Wulfe - hope your man's hangover wasn't too painful.
Fullofit - you didn't happen to encounter a couple of Eindeckers over the lines on June 3rd did you? I could swear it was Violette that knocked Konrad over!
CHAPTER THREE - AN AIRMAN RETURNS, SEVERAL CAUDRONS GO DOWN... AND SO DOES KONRAD
Konrad Berthold von Blumenthal June 3, 1916. Sivry-sur-Meuse, Verdun. KEK Sivry
Konrad was up early. He looked over at Strunze's cot. Empty. The pilot had failed to return from yesterday afternoon's sortie across le foret de Belnoue and up around the war ravaged city of Verdun. Last evening, after a moment of sympathetic concern, Konrad had hardened. Good riddance, he thought. The man had a way of getting on Konrad's nerves. He got up, washed and dressed for the day before wandering across to the canteen, whistling softly to himself. No sooner had he assembled his plate and sat down, a bedraggled and bleary eyed Strunze stumbled into the room. His fellow pilots jumped up to welcome him, all except for Konrad, who stayed at his table, chewing lethargically on his array of breads and cold meats. "What happened to you? We though you were lost!" Excited voices all clamored at once for answers. Strunze smiled wearily. "I was lost! For a while at least. I thought I was going to have to put down near the lake south west of Etain. My engine was making some very strange noises, but I eventually managed to get across to the safety of our lines. I left her under the watchful eyes of our troops there and made my way home. Had to walk several miles in darkness." At that moment, Bolecke entered the canteen and barked his orders. "Everyone outside! We have work to do! You too, Strunze. You look dreadful. Get cleaned up first and be quick about it". "Sir!" replied Strunze, saluting sharply. Ugh, thought Konrad, what an idiot. I guess I'll have to suffer him some more. Maybe next next time he won't come back!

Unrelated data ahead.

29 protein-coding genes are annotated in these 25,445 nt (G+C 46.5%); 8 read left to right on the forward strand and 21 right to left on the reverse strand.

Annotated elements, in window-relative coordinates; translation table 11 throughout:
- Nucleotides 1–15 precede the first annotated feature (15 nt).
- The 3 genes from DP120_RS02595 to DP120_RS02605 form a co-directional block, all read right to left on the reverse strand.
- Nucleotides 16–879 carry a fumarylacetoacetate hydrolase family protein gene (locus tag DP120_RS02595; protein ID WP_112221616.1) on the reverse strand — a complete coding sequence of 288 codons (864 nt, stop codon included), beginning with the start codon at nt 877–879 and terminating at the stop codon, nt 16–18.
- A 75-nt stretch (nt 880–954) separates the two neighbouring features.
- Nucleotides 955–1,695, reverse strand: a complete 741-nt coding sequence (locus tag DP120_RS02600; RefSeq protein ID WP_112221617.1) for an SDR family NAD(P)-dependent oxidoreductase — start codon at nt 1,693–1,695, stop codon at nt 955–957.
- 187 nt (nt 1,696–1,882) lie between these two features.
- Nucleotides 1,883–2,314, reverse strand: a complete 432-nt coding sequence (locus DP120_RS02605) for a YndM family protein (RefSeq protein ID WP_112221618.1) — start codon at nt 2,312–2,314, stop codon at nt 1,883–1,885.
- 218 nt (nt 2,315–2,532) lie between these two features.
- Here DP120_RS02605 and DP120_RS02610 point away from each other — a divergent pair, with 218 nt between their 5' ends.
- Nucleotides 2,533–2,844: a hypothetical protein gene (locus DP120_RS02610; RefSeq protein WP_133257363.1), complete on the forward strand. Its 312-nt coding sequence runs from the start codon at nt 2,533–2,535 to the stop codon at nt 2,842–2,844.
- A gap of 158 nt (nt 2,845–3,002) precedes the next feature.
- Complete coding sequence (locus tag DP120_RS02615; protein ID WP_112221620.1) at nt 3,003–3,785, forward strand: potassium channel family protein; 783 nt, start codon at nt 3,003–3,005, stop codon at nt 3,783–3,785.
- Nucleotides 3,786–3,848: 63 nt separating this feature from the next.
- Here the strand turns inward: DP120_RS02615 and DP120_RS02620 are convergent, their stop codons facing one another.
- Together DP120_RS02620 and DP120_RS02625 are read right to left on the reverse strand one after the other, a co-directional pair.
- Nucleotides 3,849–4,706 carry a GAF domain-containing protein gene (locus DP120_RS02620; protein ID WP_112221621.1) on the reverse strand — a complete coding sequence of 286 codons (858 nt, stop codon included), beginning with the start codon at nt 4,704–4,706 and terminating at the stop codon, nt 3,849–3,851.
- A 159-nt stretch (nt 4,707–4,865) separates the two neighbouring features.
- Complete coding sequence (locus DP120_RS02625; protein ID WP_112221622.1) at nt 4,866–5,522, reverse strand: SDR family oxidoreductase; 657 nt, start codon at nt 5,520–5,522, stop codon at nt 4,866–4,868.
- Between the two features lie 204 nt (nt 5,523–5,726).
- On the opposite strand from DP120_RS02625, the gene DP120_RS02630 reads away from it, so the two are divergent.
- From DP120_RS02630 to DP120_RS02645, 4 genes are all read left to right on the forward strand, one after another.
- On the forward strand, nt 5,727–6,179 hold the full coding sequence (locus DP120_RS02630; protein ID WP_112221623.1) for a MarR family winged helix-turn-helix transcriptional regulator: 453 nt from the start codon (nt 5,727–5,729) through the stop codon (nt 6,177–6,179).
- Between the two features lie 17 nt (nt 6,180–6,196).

Their morning patrol took them north to their own airfield at Stenay. Konrad was improving his ability to stay in formation, holding closely to Hptmn Boelcke's right plane, but he would still get left behind once Boelcke adjusted the mixture on his EIV to gain speed. Konrad had just caught back up to the formation when he spotted puffs of artillery fire over the rail depot south of Stenay. He felt pleased that he had spotted them even before Boelcke, who was some way ahead of him, and was turning toward the smoke to see what was going on. Konrad turned also and soon spotted another Eindecker down low, in pursuit of a much larger craft. As he got closer Kondrad identified it as a Caudron G4. It was already in serious trouble and as Konrad neared, he watched it plunge into rail tracks and explode, emitting a huge tower of black smoke. Kondrad smiled at the thought of one day sending one of these beasts into the ground himself. While he'd been witnessing all this, his formation had disappeared. He circled the area and decided to head up to the field at Stenay. There he found Ltnt. Loerzer in the process of landing, so he joined him. "Everything OK, sir?" Konrad inquired. "Yes, fine thank you young man, just a few holes." "Well, congratulations on the Caudron,sir!" "Not mine, actually, von Zastrow's. He gets the credit for that one."
The two pilots waited for their transport back to Sivry, enjoying some chilled lemonade, sitting in the warm June sunshine. They got back around 1pm.